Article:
The New Zealand Biodiversity Strategy “Our Chance to Turn the Tide” (2000) establishes national goals to halt and reverse the decline of New Zealand’s indigenous biodiversity, maintain and restore a full range of remaining natural habitats and ecosystems and ensure that viable populations of all native species are preserved. Four goals are established for conserving and sustainably managing New Zealand’s biodiversity based on i) community and individual action, responsibility and benefits; (ii) the Treaty of Waitangi, protecting iwi and hapū interests and building partnerships between Government and Māori; (iii) halting the decline of indigenous biodiversity; and (iv) the management of genetic resources of introduced species important for economic, biological and cultural reasons. The 20-year New Zealand Biodiversity Strategy was launched in 2000 and complemented by a funding commitment of $187 million over the first 5 years of implementing the key actions identified. In 2006, the New Zealand Government decided to retain the levels of funding over the first 5 years of the NBSAP on an ongoing basis and to baseline it within relevant government agency funding allocations, equating to $55 million per annum. Additional specific funding was also allocated, which includes $2 million over 4 years for work on identifying potential Marine Reserves; and $3.9 million for biodiversity and biosecurity research.

Activities to revise the NBSAP have commenced. This is to further mainstream biodiversity across government and society; reduce direct pressures on biodiversity and promote sustainable use; provide ecosystem services to benefit all; and enhance implementation. The review will also incorporate:

• new information on status and trends of biodiversity;

• new issues, including the impacts of climate change on biodiversity and the importance of ecosystem services to prosperity;

• progress against existing outcomes, objectives, targets and actions to date; and

• key recommendations from the 2005 review of the strategy including incorporating a more effective monitoring framework.

The refreshed NBSAP is expected to be in place by the end of 2014.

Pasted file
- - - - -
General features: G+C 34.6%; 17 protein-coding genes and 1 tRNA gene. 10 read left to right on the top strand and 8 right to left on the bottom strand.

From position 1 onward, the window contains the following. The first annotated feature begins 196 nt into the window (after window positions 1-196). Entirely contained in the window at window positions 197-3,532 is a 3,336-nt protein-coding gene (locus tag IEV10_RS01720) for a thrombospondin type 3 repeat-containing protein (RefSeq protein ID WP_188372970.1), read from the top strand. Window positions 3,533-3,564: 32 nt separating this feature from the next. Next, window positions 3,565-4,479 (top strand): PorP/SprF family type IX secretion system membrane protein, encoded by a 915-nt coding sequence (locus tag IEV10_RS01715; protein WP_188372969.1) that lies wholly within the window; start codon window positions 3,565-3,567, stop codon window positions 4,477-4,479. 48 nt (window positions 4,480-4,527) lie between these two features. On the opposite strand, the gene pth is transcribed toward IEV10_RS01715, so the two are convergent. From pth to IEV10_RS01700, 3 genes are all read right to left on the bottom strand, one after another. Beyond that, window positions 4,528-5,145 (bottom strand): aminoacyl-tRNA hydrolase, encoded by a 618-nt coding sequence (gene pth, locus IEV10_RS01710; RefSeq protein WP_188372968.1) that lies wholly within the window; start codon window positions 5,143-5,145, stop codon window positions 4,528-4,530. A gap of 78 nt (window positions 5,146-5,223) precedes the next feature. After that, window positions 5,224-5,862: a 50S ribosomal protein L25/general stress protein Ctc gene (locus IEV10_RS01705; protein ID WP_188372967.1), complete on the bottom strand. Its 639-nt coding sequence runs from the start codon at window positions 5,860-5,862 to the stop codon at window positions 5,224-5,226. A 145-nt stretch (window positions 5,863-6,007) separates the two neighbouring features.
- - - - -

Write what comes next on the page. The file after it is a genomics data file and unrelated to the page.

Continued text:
Actions taken to achieve the 2020 Aichi Biodiversity Targets

The Government’s primary focus is on indigenous biodiversity, particularly endemic species, and for conservation work in situ rather than ex situ. Approximately a third of New Zealand’s land area is legally protected for conservation purposes. Between 2004 and 2012, the area of protected land (public and private) increased by 4.2%, bringing the total area protected for conservation purposes to over 8.5 million hectares. Areas outside the protected area network have some degree of protection through legislation protecting native species, and the inclusion of biodiversity considerations in New Zealand’s overarching resource management legislation (Resource Management Act, 1991). Marine reserves now cover just over 7% of New Zealand’s territorial sea. In addition, other mechanisms are in place to manage the impact of bottom fishing on 30% of New Zealand’s EEZ and a number of seamounts are closed to fishing.

In order to improve forest management practices, research under New Zealand’s Forests Act is currently underway to explore mechanisms for both conservation of protected biological diversity and sustainable use of non-protected biodiversity. Methods developed by the Department of Conservation (particularly relating to pest control) are made freely available to the public and other forest managers. In addition, the government-funded science system makes biodiversity information freely available as a public good.

As the indigenous peoples of New Zealand, Māori are significant owners of forested lands. The New Zealand Government has therefore established and funded the Ngā Whenua Rāhui Fund, which specifically aims to assist and support Māori with the conservation and management of biodiversity on their lands. In addition, New Zealand legislation provides for Māori and local community involvement in protected area management and regulatory processes.